Next week’s Covid-19 recovery Budget should include major investments in university research and sensible changes to the Government’s Job-Ready Graduate (JRG) funding package, the Innovative Research Universities (IRU) group says.
Ahead of Budget day on 6 October, the IRU is calling on the Government to use the opportunity to invest in Australian university research and to fix the remaining problems with the JRG legislation.
Investing in a Research Sustainability Program
University research capacity will be permanently damaged if long-term sustainable funding is not coupled with short-term support to bridge the looming funding hole left by Covid-19 and the collapse of the international student market.
Media reports this week suggest the Government will bring forward up to $700 million of funding to shore up university research in 2021 and 2022. The money would be a much-needed investment to support universities’ transition to the post-Covid-19 world. It would also recognise the extraordinary value of high-quality university research, particularly amid the hunt for a coronavirus vaccine.
However, the funding has been touted as future money being brought forward from 2024 and 2025 rather than additional funds. If so, the Government will need to back long-term proposals from its Sustainable Research advisory group to avoid a major funding hole in those two years and beyond.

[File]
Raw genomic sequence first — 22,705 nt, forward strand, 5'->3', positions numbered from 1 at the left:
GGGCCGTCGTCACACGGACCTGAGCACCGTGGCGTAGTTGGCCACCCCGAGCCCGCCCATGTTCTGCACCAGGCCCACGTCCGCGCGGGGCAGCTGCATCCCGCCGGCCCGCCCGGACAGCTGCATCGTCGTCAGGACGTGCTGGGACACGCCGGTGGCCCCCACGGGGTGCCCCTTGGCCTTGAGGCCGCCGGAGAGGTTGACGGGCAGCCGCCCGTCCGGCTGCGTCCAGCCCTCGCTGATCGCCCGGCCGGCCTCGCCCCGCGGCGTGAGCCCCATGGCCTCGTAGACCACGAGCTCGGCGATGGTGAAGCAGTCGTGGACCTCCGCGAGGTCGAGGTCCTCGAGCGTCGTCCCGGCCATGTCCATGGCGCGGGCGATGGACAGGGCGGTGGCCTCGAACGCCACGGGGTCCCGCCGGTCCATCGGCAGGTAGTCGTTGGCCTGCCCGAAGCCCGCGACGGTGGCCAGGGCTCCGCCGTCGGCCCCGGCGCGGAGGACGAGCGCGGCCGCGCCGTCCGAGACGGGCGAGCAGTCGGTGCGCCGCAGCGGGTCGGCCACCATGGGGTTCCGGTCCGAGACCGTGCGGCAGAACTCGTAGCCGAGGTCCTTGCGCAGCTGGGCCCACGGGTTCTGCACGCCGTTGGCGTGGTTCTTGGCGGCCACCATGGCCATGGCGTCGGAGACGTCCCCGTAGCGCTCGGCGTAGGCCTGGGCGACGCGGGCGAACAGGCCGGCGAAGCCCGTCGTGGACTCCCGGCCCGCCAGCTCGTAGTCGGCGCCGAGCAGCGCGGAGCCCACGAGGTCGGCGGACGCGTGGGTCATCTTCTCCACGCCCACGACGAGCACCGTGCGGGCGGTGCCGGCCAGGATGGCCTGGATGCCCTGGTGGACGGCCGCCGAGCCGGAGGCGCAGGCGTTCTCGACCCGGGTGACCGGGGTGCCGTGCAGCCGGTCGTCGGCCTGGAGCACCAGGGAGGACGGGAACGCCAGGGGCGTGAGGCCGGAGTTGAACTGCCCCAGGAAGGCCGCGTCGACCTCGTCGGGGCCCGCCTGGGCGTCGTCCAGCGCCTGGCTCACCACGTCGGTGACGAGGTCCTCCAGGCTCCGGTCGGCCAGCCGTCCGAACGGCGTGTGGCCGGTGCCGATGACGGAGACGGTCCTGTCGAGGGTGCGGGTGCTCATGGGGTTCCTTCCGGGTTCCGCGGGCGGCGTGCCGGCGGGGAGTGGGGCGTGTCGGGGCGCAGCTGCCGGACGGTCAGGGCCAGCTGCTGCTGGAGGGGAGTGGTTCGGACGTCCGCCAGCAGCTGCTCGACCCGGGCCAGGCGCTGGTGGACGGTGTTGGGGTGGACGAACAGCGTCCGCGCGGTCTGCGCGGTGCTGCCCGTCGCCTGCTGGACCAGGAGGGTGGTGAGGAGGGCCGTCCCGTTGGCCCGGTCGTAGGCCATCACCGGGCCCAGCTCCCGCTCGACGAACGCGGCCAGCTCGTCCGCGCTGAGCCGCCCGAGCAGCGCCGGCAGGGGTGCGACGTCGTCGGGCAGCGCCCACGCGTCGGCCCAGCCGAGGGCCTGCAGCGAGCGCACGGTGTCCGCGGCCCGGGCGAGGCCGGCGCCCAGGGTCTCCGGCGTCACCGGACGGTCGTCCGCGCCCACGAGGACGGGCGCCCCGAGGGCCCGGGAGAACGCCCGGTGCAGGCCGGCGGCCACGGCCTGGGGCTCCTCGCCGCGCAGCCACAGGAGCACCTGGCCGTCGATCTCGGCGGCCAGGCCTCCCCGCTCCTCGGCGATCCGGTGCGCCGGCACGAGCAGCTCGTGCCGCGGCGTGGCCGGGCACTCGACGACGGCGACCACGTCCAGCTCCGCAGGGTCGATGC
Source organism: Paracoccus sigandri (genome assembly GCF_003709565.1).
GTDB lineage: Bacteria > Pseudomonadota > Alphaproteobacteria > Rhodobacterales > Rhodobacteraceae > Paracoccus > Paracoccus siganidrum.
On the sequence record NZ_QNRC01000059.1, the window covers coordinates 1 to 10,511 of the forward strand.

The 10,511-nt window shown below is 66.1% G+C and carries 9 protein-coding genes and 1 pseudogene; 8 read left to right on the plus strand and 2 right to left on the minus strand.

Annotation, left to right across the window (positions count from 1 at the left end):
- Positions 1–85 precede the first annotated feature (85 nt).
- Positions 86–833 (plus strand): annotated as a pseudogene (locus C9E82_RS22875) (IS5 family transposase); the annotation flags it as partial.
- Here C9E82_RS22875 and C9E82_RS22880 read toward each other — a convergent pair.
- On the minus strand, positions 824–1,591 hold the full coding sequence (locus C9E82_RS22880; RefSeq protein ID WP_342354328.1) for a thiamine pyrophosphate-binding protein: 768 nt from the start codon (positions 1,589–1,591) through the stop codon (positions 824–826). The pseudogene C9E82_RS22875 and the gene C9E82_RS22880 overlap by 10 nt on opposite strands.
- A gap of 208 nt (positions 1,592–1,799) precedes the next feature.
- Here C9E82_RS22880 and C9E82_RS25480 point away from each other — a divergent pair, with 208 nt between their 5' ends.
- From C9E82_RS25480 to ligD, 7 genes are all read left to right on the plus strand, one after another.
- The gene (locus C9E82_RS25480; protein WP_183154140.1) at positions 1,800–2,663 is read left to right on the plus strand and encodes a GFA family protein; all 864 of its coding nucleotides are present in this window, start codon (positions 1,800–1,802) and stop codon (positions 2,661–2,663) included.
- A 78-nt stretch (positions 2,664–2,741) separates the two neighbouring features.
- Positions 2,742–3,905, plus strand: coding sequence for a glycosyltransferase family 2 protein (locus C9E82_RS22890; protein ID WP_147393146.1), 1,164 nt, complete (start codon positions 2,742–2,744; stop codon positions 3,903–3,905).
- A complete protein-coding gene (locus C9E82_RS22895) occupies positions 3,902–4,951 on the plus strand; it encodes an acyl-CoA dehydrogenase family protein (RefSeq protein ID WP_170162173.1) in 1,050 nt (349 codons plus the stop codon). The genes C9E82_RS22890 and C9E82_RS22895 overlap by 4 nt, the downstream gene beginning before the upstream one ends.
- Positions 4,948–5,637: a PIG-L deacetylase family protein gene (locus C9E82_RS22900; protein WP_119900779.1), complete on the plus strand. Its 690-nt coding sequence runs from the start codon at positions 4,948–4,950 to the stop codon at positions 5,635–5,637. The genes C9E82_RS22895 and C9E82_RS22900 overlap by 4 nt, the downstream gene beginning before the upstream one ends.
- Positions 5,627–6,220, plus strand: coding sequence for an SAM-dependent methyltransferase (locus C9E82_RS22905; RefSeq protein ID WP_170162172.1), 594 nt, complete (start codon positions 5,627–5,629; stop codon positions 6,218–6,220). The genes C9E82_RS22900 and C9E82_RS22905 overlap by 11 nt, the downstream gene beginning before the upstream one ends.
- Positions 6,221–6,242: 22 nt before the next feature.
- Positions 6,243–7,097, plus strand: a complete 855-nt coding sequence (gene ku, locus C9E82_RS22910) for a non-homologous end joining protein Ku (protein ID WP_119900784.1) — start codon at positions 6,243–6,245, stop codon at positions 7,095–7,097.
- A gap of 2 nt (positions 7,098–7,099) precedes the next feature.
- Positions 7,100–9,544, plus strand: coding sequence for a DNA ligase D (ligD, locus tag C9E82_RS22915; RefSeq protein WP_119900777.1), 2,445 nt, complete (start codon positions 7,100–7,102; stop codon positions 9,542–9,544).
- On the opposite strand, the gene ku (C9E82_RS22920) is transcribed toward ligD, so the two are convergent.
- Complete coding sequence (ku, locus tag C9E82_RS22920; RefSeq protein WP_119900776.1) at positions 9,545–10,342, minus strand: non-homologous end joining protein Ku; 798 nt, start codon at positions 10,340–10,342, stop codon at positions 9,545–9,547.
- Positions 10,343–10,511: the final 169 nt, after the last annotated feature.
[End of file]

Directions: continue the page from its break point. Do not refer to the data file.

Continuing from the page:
The IRU is calling on the Government to provide a substantial two-year Research Sustainability Program to bridge the looming gap in research investment.
Fixing the Job-Ready Graduates package
The economic recovery is a further reason for the Government to see sense and reshape its Job-Ready Graduate proposals. No student should pay higher charges than currently, and universities must not see reductions in average student revenues.
The IRU has previously put forward alternative modelling showing how the Government can re-jig its changes to student charges to reduce the amount paid by those studying top-tier subjects while remaining cost-neutral overall.
The IRU has consistently argued Parliament should amend the Job-Ready Graduates legislation to make it fairer before passing it into law. The reforms have been controversial for their impact on student charges but provide welcome funding for new university places in future years.
IRU Executive Director Conor King said:
“Universities have a central role to play in Australia’s recovery from the Covid-19 crisis. But the Government must also play its role by making sure university research is sustained now and into the future.
“If the Government accepts IRU changes to the JRG package, it will be a clear improvement on the current arrangements and also better than what is currently on the table.”